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When the personal computer revolution began decades ago, Latinos and Blacks were much less likely to use one of the marvelous new machines. As the Internet began to change life as we know it, these groups had less access to the Web and slower online connections – placing them on the wrong side of the “digital divide.”

Today, as mobile technology puts computers in our pockets, Latinos and Blacks are more likely than the general population to access the Web by cellular phones, and they use their phones more often to do more things.

But now some see a new “digital divide” emerging. Researchers have noticed signs of segregation online that perpetuate divisions in the physical world. And Blacks and Latinos may be using their increased Web access more for entertainment than empowerment.

Fifty-one percent of Hispanics and 46 percent of Blacks use their phones to access the Internet, compared with 33 percent of Whites, according to a July 2010 Pew poll. Forty-seven percent of Latinos and 41 percent of Blacks use their phones for e-mail, compared with 30 percent of Whites. The figures for using social media like Facebook via phone were 36 percent for Latinos, 33 percent for Blacks and 19 percent for Whites.

A greater percentage of Whites than Blacks and Latinos still have broadband access at home, but laptop ownership is now about even for all these groups, after Black laptop ownership jumped from 34 percent in 2009 to 51 percent in 2010, according to Pew.

This trend is alarming to Anjuan Simmons, a Black engineer and technology consultant who blogs, tweets and uses Facebook “more than my wife would like.” He hopes that Blacks and Latinos will use their increased Web access to create content, not just consume it.

“What are we doing with this access? Are we simply sending e-mail, downloading adult content, sending texts for late-night hookups?” Simmons says. “Or are we discussing ideas, talking to people who we would not normally be able to talk to?”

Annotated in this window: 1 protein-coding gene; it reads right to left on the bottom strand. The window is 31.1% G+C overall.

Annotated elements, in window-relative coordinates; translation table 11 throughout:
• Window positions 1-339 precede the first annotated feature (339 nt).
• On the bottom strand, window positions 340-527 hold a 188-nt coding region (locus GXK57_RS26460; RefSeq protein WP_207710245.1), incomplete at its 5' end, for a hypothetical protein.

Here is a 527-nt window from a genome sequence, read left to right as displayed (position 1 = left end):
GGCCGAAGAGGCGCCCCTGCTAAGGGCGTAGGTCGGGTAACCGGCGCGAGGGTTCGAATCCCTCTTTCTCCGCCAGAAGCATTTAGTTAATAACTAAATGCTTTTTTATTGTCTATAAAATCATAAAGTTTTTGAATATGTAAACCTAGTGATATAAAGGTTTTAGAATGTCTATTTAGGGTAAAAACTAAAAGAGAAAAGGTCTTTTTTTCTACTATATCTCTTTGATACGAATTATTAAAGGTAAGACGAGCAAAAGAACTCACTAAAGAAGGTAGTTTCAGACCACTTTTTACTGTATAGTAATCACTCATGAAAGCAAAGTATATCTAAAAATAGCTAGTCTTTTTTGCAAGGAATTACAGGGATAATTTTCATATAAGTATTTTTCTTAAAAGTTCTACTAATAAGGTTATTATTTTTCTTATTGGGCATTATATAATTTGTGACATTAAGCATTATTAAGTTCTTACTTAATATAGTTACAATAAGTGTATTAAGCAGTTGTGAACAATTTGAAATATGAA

Simmons has made professional connections and found job opportunities through social media. But when he first started using Twitter, the first thing he looked for was other Black faces to connect with.

“The African-American community has a built-in social layer,” Simmons says. “We tend to see other African-Americans as family. Even if we haven’t met someone, we often refer to other Black people as ‘brothers’ or ‘sisters.’”

But mobile Internet access may not be the great equalizer. Aaron Smith, a Pew senior research specialist, says there are obvious limitations on what you can do on a mobile device–updating a resume being the classic example.

“Research has shown that people with an actual connection at home, the ability to go online on a computer at home, are more engaged in a lot of different things than people who rely on access from work, a friend’s house, or a phone,” Smith says.

The early days of the Internet were filled with visions of a Utopian space where race would disappear. But the reality has turned out much differently, says Peter Chow-White, an assistant communications professor at Simon Fraser University and co-author of the forthcoming anthology “Race After the Internet.”

“As long as you have structural inequalities in society, you cannot expect to have anything less than that on the Internet,” he says. “The Internet is not a separate space from the world, it’s intricately connected to everyday life and social institutions.”